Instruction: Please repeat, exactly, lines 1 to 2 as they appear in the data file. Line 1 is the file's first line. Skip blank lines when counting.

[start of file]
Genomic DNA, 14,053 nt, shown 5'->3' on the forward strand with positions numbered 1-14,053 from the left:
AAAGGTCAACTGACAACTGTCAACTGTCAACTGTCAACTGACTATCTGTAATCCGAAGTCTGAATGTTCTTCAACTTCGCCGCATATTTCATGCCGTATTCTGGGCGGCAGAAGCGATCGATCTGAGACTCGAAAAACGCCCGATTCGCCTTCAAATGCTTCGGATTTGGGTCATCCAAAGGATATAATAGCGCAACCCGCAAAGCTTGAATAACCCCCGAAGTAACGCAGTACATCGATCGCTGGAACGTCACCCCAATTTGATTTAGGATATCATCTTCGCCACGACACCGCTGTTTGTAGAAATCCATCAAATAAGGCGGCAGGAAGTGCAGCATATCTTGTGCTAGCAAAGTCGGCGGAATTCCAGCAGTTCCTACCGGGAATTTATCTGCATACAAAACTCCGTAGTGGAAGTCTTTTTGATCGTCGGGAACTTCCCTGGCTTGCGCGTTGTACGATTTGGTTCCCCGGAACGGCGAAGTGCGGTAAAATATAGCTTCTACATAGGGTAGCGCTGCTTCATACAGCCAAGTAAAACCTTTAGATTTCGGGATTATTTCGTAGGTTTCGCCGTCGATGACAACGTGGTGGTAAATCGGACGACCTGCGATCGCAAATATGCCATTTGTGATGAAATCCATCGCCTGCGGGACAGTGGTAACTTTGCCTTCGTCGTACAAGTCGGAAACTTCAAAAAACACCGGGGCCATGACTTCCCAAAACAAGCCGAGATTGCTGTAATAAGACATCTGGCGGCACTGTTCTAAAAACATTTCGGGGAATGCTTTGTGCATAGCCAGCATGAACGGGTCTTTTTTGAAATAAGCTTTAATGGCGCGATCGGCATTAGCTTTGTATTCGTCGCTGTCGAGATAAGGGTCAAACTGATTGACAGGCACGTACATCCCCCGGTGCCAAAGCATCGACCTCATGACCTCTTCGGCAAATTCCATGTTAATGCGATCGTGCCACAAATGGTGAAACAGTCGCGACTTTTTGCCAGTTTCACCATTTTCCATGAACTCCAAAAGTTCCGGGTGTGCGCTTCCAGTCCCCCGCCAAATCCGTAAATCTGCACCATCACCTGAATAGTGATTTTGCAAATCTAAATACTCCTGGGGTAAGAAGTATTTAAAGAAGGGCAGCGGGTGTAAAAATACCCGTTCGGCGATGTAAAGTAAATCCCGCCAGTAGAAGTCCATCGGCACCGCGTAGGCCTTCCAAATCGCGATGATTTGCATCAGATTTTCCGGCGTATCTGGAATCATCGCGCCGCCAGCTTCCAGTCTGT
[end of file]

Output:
Genomic DNA, 14,053 nt, shown 5'->3' on the forward strand with positions numbered 1-14,053 from the left:
AAAGGTCAACTGACAACTGTCAACTGTCAACTGTCAACTGACTATCTGTAATCCGAAGTCTGAATGTTCTTCAACTTCGCCGCATATTTCATGCCGTATTCTGGGCGGCAGAAGCGATCGATCTGAGACTCGAAAAACGCCCGATTCGCCTTCAAATGCTTCGGATTTGGGTCATCCAAAGGATATAATAGCGCAACCCGCAAAGCTTGAATAACCCCCGAAGTAACGCAGTACATCGATCGCTGGAACGTCACCCCAATTTGATTTAGGATATCATCTTCGCCACGACACCGCTGTTTGTAGAAATCCATCAAATAAGGCGGCAGGAAGTGCAGCATATCTTGTGCTAGCAAAGTCGGCGGAATTCCAGCAGTTCCTACCGGGAATTTATCTGCATACAAAACTCCGTAGTGGAAGTCTTTTTGATCGTCGGGAACTTCCCTGGCTTGCGCGTTGTACGATTTGGTTCCCCGGAACGGCGAAGTGCGGTAAAATATAGCTTCTACATAGGGTAGCGCTGCTTCATACAGCCAAGTAAAACCTTTAGATTTCGGGATTATTTCGTAGGTTTCGCCGTCGATGACAACGTGGTGGTAAATCGGACGACCTGCGATCGCAAATATGCCATTTGTGATGAAATCCATCGCCTGCGGGACAGTGGTAACTTTGCCTTCGTCGTACAAGTCGGAAACTTCAAAAAACACCGGGGCCATGACTTCCCAAAACAAGCCGAGATTGCTGTAATAAGACATCTGGCGGCACTGTTCTAAAAACATTTCGGGGAATGCTTTGTGCATAGCCAGCATGAACGGGTCTTTTTTGAAATAAGCTTTAATGGCGCGATCGGCATTAGCTTTGTATTCGTCGCTGTCGAGATAAGGGTCAAACTGATTGACAGGCACGTACATCCCCCGGTGCCAAAGCATCGACCTCATGACCTCTTCGGCAAATTCCATGTTAATGCGATCGTGCCACAAATGGTGAAACAGTCGCGACTTTTTGCCAGTTTCACCATTTTCCATGAACTCCAAAAGTTCCGGGTGTGCGCTTCCAGTCCCCCGCCAAATCCGTAAATCTGCACCATCACCTGAATAGTGATTTTGCAAATCTAAATACTCCTGGGGTAAGAAGTATTTAAAGAAGGGCAGCGGGTGTAAAAATACCCGTTCGGCGATGTAAAGTAAATCCCGCCAGTAGAAGTCCATCGGCACCGCGTAGGCCTTCCAAATCGCGATGATTTGCATCAGATTTTCCGGCGTATCTGGAATCATCGCGCCGCCAGCTTCCAGTCTGT